Successful Swanwick

December 11, 2012 at 7:38 pm 1 comment

The Hayes Conference Centre, Swanwick

The Hayes Conference Centre, Swanwick

Over the weekend I was:

  • Motivated by tales of individuals committed to adding to our knowledge of birds through conducting their own ‘citizen science’.
  • Moved by the story of the demise of the curlew in Ireland (now down to fewer than 200 pairs)
  • Entertained by predictions of birding in 20 years’ time.
  • Amazed at the dedication of some birders who went on extreme expeditions to the remotest corners of Scotland to get records for the Bird Atlas 2007-11.
  • Surprised at how little I really knew or, to be honest, how little we all know, about how birds use different habitats.
  • Informed on the very latest news of the ups and downs of UK bird populations by having exclusive views of the new 2007-11 Atlas maps.
  • Delighted to be given an opportunity to see the birding world through the eyes of articulate 16-year-old, Alex Rhodes.
  • Gob-smacked by the high-adrenalin challenges and sheer exhaustion experienced by the team who are trying to save the Spoon-billed Sandpiper from extinction.

This is just a small sample of the presentations Wayne and I enjoyed at the BTO’s Annual Conference at Swanwick on 7-9 December. Add in good company, good food, good beer and a good excuse to get away from the Christmas preparations and you have to ask yourself why you weren’t there too?!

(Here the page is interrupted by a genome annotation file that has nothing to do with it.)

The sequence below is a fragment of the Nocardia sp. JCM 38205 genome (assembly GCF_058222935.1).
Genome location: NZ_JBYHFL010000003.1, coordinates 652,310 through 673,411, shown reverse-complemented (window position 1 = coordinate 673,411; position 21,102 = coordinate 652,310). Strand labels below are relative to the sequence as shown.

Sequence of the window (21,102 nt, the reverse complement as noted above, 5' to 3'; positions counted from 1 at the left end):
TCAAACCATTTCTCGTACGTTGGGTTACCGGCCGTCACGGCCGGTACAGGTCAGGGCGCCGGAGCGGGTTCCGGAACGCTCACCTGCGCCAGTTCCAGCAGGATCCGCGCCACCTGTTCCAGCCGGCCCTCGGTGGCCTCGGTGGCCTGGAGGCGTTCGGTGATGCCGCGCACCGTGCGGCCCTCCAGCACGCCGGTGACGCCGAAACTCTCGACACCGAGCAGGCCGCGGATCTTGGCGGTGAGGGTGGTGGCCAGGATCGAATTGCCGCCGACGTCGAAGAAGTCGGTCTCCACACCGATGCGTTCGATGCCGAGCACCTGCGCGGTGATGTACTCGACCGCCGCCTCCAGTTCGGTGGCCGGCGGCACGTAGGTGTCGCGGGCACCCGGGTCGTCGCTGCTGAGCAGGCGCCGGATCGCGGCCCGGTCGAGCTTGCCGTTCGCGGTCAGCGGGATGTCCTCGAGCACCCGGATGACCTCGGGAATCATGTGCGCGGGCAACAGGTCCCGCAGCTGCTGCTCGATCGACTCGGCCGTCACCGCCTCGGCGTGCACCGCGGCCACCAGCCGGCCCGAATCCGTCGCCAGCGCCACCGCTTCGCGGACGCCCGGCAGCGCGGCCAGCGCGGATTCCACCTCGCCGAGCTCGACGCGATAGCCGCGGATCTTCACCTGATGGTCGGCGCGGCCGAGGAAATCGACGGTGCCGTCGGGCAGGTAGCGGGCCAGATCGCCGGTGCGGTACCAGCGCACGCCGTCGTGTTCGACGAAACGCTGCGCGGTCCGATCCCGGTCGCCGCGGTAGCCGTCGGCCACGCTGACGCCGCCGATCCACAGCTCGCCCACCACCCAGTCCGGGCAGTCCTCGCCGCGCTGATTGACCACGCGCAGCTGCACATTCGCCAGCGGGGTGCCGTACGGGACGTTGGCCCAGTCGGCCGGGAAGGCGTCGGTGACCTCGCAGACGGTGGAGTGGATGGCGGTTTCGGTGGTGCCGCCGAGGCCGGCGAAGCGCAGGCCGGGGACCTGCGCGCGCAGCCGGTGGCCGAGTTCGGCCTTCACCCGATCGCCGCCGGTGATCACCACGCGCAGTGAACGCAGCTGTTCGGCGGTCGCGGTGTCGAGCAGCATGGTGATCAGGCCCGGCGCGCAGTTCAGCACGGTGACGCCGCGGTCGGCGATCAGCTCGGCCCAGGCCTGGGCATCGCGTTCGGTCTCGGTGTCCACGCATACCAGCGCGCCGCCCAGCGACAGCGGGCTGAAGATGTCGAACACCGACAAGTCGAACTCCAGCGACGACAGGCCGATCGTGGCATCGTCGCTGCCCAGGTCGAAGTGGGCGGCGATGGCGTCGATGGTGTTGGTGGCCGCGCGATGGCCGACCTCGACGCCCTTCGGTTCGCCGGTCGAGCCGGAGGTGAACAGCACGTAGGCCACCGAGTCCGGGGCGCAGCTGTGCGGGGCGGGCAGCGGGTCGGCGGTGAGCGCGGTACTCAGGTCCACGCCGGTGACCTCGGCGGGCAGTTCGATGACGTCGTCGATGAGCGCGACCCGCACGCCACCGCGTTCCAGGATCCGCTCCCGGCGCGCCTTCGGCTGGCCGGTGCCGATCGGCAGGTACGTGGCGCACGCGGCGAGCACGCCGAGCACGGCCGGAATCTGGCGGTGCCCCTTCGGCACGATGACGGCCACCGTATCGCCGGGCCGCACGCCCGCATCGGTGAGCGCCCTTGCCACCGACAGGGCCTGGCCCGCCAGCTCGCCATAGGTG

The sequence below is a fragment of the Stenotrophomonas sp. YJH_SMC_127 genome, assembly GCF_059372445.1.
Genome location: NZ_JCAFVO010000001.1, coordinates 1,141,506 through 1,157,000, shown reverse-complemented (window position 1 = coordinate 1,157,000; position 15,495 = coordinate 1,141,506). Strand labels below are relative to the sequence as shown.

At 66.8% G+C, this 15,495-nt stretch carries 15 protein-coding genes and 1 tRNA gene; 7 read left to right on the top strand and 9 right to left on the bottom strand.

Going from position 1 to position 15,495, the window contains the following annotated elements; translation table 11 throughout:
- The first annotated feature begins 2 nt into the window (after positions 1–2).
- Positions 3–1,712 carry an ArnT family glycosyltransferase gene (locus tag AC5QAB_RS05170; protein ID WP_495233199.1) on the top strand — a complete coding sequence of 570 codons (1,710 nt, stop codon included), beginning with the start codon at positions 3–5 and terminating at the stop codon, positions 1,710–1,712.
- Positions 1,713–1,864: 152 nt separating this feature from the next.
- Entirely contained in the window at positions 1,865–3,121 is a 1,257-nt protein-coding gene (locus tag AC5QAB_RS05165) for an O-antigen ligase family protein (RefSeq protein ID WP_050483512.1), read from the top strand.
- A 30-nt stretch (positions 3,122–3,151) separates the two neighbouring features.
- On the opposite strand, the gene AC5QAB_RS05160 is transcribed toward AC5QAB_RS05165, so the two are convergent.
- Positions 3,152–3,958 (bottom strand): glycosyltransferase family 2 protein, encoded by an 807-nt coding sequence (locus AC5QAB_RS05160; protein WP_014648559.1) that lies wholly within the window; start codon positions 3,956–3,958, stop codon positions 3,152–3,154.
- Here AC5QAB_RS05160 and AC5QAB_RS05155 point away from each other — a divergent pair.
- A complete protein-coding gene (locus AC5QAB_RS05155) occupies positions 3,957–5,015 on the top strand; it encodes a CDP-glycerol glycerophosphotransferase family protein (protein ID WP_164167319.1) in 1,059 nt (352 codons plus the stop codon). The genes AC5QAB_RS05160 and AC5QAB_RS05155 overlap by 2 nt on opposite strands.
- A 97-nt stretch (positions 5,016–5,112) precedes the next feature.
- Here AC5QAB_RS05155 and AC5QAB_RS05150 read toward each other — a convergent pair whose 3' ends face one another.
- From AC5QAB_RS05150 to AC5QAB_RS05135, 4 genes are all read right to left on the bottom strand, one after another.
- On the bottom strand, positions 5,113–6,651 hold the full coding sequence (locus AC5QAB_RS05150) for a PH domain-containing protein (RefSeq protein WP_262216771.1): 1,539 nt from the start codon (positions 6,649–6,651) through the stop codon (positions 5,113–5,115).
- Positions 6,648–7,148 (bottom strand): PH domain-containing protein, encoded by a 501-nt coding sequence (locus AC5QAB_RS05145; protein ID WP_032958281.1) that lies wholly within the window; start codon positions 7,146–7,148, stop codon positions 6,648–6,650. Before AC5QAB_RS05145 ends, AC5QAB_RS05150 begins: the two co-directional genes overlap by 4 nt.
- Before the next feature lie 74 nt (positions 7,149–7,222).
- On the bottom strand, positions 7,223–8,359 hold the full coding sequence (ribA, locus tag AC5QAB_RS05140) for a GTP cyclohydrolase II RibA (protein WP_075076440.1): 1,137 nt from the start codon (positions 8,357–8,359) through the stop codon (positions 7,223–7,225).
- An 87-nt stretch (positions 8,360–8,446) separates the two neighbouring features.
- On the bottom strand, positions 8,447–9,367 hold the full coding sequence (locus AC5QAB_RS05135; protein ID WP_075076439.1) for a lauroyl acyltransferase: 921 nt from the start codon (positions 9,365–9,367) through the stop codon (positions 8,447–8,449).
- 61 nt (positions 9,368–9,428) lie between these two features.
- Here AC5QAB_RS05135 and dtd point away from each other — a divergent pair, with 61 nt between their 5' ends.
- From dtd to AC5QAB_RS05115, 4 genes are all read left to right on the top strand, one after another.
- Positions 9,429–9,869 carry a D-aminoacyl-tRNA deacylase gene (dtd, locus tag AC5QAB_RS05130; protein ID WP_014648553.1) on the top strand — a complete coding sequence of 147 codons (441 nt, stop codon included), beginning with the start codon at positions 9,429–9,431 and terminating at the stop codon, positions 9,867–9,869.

Wayne and Geoff Gibbs (Caernarfon Regional Representative) comparing who got the most questions right in the bird quiz.

Wayne and Geoff Gibbs (Caernarfon Regional Representative) comparing who got the most questions right in the bird quiz.

If you’ve never attended the BTO Annual Conference before we would urge you to give it a go in December 2013. Warning: you’re highly likely to come away inspired to take on all manner of BTO surveys!


Entry filed under: articles, events. Tags: , , , .

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1 Comment Add your own

  • 1. Paul Seligman (@PaulSeligNature)  |  December 11, 2012 at 11:15 pm

    Yep, it was a good conference and Janet and I enjoyed the company of the BTO’s East Glam Regional Rep and his lovely Assistant (Wayne and Daniel).

    I don’t usually record birds at the conference, but decided to do so this year as it’s so easy on my Android smart phone – 14 species. I use a paid app called NatureLister but I could equally have used BTO’s BirdTrack for this purpose, and that’s free. I regularly export my records to BirdTrack anyway.

    We even managed a moth sighting just before we left Swanwick: a winter moth mysteriously appeared on the back seat of my car. For reasons I won’t explain here, it was a Silence of the Lambs moment, a symbolic moth where it shouldn’t have been present.


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